Kemp’s ridley (Lepidochelys kempii)
Stranding Location: Kiawah Island, SC
Arrival Date: 8/6/2019
Weight: 9.5 lbs
Shenzi was hooked by a surf fisherman early in the afternoon on Tuesday, August 8, 2019. Cindy Lockhart, a South Carolina Department of Natural Resources permit holder responded to the call and rescued this little guy off the beach. Shenzi was then transported to the South Carolina Aquarium by SCDNR staff member Michelle Pate. Once Shenzi arrived, Sea Turtle Care Center (STCC) staff began triaging quickly to assess the severity of the fisheries interaction.
Staff took radiographs to get a better idea of the location of the hook. Radiographs showed that there were two very large J hooks attached to metal leader lines in Shenzi’s throat. Staff took measurements, analyzed her blood, did a full physical exam to look for any other injuries and administered antibiotics, vitamins, and fluids. Overall, Shenzi was not in terrible health and the radiograph showed that she had been eating lots of crabs and small whelks in the days prior to stranding. Once Shenzi had been examined and all else looked good, vet staff set their sights on removing the two hooks. The location of the hook is very important, as they can sometimes be removed with only some light sedation. In more complicated cases, the animal has to be fully anesthetized to make an incision into the esophagus from the underside of the throat for removal. Dr. Shane Boylan wanted to avoid surgery since the recovery time can be difficult so he began trying to remove the hooks from the throat. In less than 30 minutes, both hooks were out! Shenzi recovered from sedation quickly and spent the night resting in a shallow waterbed.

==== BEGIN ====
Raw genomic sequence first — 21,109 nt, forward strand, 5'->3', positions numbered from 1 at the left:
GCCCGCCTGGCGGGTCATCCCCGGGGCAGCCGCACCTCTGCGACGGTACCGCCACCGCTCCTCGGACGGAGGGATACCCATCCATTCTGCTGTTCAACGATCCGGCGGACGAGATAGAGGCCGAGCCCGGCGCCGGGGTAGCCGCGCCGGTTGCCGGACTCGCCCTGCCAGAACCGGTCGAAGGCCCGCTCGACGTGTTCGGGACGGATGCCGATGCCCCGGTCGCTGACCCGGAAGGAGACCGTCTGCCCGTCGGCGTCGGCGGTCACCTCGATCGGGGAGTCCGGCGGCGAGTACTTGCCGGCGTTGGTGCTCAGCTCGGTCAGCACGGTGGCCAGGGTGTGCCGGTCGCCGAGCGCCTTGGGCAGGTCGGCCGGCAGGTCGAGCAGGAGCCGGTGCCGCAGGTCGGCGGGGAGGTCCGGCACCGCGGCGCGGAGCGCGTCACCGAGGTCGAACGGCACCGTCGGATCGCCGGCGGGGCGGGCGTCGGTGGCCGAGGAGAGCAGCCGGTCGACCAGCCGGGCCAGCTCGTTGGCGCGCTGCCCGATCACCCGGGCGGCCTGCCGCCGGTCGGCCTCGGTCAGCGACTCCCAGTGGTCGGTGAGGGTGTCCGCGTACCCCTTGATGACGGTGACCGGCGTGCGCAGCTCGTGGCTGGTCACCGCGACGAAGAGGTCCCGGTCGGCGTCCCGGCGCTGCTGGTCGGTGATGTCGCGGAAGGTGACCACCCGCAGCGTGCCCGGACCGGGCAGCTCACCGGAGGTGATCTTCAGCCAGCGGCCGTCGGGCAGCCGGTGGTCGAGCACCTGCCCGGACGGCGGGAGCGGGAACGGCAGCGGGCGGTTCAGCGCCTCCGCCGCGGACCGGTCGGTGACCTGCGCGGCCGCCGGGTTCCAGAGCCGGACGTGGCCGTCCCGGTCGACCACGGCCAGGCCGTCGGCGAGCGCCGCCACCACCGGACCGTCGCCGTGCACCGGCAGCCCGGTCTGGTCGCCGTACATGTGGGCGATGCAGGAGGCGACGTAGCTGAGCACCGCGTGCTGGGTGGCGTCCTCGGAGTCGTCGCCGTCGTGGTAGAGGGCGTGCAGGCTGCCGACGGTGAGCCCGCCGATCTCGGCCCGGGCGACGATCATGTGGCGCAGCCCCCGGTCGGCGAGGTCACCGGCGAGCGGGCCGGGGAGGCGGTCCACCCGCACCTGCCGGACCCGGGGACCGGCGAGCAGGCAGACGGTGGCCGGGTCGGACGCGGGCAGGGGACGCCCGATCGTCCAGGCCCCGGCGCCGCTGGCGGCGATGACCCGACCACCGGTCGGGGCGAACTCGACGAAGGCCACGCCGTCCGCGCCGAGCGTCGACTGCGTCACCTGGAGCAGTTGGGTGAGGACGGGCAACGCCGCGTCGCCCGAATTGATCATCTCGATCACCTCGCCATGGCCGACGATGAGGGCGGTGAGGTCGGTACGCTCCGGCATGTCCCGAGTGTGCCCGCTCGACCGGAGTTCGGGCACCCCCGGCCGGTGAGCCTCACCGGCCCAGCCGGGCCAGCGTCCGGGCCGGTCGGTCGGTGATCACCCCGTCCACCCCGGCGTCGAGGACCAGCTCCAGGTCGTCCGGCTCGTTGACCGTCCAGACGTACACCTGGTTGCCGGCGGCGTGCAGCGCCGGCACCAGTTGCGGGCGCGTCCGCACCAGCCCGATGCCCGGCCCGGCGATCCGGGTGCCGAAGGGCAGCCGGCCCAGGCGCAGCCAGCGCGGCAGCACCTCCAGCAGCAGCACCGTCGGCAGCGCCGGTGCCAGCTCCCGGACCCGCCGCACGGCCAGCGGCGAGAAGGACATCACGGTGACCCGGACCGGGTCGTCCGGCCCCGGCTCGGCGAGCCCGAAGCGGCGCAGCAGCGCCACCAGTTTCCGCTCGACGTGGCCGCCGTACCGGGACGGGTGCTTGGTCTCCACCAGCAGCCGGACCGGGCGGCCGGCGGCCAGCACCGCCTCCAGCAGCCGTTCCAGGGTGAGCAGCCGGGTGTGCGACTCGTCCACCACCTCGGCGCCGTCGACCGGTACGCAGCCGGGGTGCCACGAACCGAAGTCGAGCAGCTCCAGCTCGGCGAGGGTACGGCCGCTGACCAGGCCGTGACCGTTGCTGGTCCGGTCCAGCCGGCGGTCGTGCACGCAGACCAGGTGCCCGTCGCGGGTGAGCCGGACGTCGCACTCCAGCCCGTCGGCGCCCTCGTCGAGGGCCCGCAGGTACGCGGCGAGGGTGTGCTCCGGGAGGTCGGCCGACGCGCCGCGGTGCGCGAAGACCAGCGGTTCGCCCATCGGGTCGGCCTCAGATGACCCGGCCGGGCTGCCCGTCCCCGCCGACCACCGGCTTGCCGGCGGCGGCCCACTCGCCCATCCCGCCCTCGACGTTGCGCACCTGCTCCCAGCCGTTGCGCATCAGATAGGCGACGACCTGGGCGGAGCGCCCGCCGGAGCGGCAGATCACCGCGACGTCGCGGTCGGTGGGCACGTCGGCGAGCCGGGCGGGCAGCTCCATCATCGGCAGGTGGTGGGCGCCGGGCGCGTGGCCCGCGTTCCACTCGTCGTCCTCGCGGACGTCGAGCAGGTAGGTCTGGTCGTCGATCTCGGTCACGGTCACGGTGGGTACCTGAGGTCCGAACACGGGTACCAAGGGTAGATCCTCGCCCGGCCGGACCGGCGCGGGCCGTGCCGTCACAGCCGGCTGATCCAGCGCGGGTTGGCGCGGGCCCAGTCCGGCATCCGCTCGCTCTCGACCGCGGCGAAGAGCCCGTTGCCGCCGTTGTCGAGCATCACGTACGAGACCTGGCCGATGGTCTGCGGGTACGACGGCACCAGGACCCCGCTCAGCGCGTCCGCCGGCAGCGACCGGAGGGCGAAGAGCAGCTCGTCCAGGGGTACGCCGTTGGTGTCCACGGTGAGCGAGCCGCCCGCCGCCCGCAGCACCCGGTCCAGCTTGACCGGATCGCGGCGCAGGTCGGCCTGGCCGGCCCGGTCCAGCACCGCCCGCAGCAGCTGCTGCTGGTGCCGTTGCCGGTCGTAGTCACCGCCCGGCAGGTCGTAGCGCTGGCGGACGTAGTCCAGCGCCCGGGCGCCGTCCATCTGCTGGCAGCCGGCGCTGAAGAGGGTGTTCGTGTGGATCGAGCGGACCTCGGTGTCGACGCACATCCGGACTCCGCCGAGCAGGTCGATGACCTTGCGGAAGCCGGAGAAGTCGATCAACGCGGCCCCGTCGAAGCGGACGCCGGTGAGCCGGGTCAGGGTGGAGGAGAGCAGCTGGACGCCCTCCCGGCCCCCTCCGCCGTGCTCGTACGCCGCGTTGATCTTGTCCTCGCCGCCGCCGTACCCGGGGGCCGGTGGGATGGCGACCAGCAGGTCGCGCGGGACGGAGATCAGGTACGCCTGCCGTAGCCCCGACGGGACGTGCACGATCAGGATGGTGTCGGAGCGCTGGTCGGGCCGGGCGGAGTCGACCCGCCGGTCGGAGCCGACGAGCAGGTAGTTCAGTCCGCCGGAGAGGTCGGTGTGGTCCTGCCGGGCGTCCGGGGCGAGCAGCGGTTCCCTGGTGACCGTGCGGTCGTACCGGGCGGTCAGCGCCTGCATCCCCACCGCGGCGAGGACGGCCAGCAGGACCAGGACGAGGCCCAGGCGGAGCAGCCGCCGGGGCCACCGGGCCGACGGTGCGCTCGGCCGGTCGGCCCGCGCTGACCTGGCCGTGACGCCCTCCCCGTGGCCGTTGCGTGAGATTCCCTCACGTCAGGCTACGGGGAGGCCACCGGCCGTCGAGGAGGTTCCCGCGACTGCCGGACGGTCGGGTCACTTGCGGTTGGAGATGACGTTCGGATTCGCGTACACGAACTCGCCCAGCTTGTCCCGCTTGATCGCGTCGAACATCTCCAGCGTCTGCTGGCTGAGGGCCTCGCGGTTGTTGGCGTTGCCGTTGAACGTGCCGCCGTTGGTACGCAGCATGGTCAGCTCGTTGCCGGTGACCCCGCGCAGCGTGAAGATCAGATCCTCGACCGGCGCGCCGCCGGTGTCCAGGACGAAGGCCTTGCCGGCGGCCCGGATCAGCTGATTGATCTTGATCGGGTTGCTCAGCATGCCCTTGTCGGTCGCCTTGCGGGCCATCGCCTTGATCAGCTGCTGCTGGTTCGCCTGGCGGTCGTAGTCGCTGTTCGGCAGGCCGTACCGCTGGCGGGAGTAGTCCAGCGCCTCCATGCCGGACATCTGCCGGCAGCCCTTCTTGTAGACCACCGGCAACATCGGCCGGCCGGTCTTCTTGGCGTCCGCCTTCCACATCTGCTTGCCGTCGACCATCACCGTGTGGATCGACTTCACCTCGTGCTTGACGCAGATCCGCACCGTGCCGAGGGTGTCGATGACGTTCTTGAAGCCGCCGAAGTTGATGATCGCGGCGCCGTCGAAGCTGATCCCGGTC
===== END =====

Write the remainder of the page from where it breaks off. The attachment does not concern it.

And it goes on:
August 13, 2019: Shenzi was fasted for five days to allow her throat to heal from the wounds caused by the hooks and the hook removal procedure. We have started offering food, but so far she has not been interested in it. It is not uncommon for turtles to take a few days to start eating. Shenzi is constantly swimming in her tank, and we have high hopes that she will recover quickly!
September 1, 2019: Shenzi has been doing really well since her admit. She is swimming around all the time and has begun to eat regularly! So far, Shenzi has no lasting effects from the hooks and the removal process, but we will continue to monitor her closely.